As the dust slowly stared to settle on this weekend's latest away-day reverse, the thoughts of Royals boss Steve Coppell made for interesting reading.
For whilst he wasn't about to look a gift-horse in the mouth when it came to Trevor Kettle's decision to give Shane Long the benefit of the doubt and award the home side a penalty for Mark Fotheringham's handball, he did however point to another turning point in the game – one that, he felt, made all the difference.
“You get some, you don't get some… ” was Coppell's immediate reaction to that penalty decision as all Norwich's best endeavours unravelled in the space of ten, disastrous minutes.
“I thought it hit the top of his arm – that was just from seeing it fresh; in real time,” added Coppell, as his promotion-hopefuls teed themselves up nicely for a huge game against Birmingham City next weekend.
At the other end of the table, of course, Norwich have their own almighty game against Charlton Athletic. Should the Addicks beat Derby County in tonight's live Sky game it would leave just five points seperating the bottom five teams – with both Doncaster Rovers and Nottingham Forest now firmly in the midst of that relegation pack.
They are both clawing their way upwards – albeit point by point – as the Canaries find the world once more turning against them as they wait anxiously on John Kennedy's knee scan. His last minute exit merely summed up events at the Madejski; Mr Kettle was the one who brought Glenn Roeder's temper to the boil.
“To be honest, the last couple of weeks I've moaned about referees,” said Coppell, refusing to be drawn any further into the great 'Was he pushed..?' debate that erupted afterwards.
“I'm going to try and not talk about them too much. Because it's a massively difficult job and at the pace that the game is played – and the conditions that the game was played in today – I don't think you can tell what's a reckless challenge and what's just an accident.
“And yet the main focus of every game nowadays is the officials. They should have done this, should have done that… I'm going to test myself and not try and talk about them if I can. But whether we'd have got the second, if we hadn't have got the first is another story, obviously.”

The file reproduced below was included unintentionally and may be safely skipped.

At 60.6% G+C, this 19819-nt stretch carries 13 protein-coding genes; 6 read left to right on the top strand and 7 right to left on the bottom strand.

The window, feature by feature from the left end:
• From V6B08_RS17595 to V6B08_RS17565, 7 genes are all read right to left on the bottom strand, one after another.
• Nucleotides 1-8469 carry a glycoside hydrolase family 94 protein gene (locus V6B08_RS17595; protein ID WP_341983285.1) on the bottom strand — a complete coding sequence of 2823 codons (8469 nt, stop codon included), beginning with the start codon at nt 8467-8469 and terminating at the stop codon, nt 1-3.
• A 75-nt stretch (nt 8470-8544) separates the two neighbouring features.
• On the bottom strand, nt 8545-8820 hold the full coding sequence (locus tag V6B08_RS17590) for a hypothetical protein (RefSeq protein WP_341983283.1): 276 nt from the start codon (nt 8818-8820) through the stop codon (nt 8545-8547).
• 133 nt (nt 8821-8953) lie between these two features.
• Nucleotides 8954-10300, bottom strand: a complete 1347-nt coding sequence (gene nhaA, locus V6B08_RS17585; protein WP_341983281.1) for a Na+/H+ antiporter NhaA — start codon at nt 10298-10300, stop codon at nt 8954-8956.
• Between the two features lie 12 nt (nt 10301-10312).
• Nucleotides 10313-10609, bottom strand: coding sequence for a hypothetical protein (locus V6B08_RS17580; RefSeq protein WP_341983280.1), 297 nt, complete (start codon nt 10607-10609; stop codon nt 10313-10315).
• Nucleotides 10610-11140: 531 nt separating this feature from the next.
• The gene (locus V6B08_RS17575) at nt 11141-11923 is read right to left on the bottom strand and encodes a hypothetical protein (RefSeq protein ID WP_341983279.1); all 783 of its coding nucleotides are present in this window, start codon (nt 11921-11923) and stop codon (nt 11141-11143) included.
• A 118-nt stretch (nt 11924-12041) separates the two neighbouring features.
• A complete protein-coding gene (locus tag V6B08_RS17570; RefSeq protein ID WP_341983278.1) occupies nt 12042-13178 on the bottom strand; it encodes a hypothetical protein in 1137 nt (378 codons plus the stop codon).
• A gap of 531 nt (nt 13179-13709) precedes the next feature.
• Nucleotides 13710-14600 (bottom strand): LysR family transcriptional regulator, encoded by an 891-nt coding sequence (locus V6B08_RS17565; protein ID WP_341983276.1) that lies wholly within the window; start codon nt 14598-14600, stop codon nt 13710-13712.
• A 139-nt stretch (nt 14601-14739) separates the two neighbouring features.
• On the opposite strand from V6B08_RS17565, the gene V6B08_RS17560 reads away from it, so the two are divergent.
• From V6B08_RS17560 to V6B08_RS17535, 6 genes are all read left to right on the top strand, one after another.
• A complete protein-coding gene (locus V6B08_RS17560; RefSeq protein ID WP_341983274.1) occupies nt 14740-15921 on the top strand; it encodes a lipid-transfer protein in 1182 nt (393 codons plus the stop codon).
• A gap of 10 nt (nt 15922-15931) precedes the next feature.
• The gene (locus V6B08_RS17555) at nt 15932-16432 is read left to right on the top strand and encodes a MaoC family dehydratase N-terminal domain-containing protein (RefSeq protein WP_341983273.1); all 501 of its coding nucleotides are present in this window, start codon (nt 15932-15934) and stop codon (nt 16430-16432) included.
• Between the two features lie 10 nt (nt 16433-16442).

Coppell was happy enough to admit that the Canaries were unlucky not to have got more for their efforts; that his side were, likewise, very lucky to be in the game after ten minutes as first Darel Russell and then Matty Pattison produced midfielders' finishes on the end of crosses from first Jon Otsemobor and then a complete peach of a delivery from Lee Croft.
“We were fortunate first ten minutes – they had a great chance. And it might have been a different game had they have scored that,” said Coppell. As it was, for the travelling Canary contingent it was an all-too familiar game of what-might-have-beens.
Coming on the back of two games in the space of the proceeding six days – Norwich's trip to Watford giving them 24 hours less recovery time than Reading – the Canaries deserved every credit for the energy and commitment they brought to the occasion.
“Every team has had a busy week; it's been a nine-point week for everyone,” said Coppell, nine points in his case; three in Norwich's.
“And I do think sometimes the third game in a block is harder on the home team because as a home team it is your responsibility to take the game to the opposition. If you can.
“And with all the travelling up and down the motorways getting to games – and we played with ten men for an hour last week – all these things take their toll.”
But here comes the big 'but'; the turning point as Coppell saw it.
“The difference for me was the freshness from the bench.”
Long may have bundled into the back of Fotheringham, but he was fresh, eager and fit. At 'it' from the moment he arrived for Noel Hunt in the 79th minute; determined to put his man under pressure – legal or not.
Likewise James Henry – it was his pin-point cross that enabled Long to bag the second three minutes after Stephen Hunt's penalty as he leapt higher ahead of the tiring Gary Doherty and squeezed the ball between David Marshall and his right upright.
“At the time it looked as if the 11 that were on the field wouldn't have got a result, I had to make changes – it was lucky dip, to be honest,” said Coppell, nipping any 'Inspired substitution, Steve…' talk in the bud.
“Some times it works, most times it doesn't,” said the Royals chief, pointing at Henry's contribution to the cause in those final decisive minutes.
“He gave us the width we never had,” said Coppell, as last season's Carrow Road loan flop returned to haunt Roeder and Co.
“I had to explain to James this week that I was leaving him out and to be honest, I didn't have reasons why. I always say about my management that sometimes it is about a gut feeling rather than: 'I'm leaving you out because one, two, three…
“But James was like a firework exploding when he came on – he was obviously very determined to show me…”
And show Norwich? “That had never entered my mind, to be honest. I think he was more intent on showing me!”
The point, of course, is that with Wes Hoolahan still under the weather from his mid-week cold, Carl Cort making is first competitive, Championship appearance for 12 months and Arturo Lupoli now deemed an option for the left-wing rather than the centre, Roeder simply hasn't got that kind of strength in his threadbare squad to change games from the bench.
There are no more 'impact' players up his sleeve to throw into the mix for the last 20 minutes in the hope that one will, like Henry, 'explode like a firework' and turn one point into three.
With games Cort might; with fitness, Omar Koroma might. But that's the difference between top three and bottom five. Coppell knows that Henry and Long will.
As they proved on Saturday.